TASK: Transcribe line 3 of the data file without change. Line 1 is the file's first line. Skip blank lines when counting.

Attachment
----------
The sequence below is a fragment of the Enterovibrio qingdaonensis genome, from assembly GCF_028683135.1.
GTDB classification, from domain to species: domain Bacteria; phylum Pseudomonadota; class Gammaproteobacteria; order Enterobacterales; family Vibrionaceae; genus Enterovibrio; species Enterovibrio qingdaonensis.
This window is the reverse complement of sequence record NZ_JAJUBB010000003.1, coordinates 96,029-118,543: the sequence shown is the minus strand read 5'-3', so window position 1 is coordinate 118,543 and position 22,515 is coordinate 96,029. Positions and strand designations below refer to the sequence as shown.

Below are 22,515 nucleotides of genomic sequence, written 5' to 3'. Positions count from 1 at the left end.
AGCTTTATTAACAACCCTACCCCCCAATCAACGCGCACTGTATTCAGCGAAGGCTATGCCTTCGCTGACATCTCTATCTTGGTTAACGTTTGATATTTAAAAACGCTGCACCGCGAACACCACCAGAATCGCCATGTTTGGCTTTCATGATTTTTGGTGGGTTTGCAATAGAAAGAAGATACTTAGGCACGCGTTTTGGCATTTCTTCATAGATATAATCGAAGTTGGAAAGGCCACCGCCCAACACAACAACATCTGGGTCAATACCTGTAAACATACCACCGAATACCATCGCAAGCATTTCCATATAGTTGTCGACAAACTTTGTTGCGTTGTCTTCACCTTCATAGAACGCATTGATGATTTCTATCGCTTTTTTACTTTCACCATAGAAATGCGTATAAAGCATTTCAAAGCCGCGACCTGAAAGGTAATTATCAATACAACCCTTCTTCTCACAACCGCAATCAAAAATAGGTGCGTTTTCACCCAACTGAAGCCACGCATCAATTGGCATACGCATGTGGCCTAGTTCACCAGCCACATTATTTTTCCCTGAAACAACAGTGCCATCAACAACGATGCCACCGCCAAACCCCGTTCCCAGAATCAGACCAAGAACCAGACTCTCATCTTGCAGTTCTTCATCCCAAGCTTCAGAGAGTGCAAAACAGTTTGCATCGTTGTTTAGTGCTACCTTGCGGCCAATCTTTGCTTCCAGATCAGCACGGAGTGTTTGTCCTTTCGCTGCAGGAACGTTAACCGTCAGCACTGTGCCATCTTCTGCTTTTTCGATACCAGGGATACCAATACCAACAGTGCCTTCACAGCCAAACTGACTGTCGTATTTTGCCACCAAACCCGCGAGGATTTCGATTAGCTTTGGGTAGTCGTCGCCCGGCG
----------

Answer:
This window is the reverse complement of sequence record NZ_JAJUBB010000003.1, coordinates 96,029-118,543: the sequence shown is the minus strand read 5'-3', so window position 1 is coordinate 118,543 and position 22,515 is coordinate 96,029. Positions and strand designations below refer to the sequence as shown.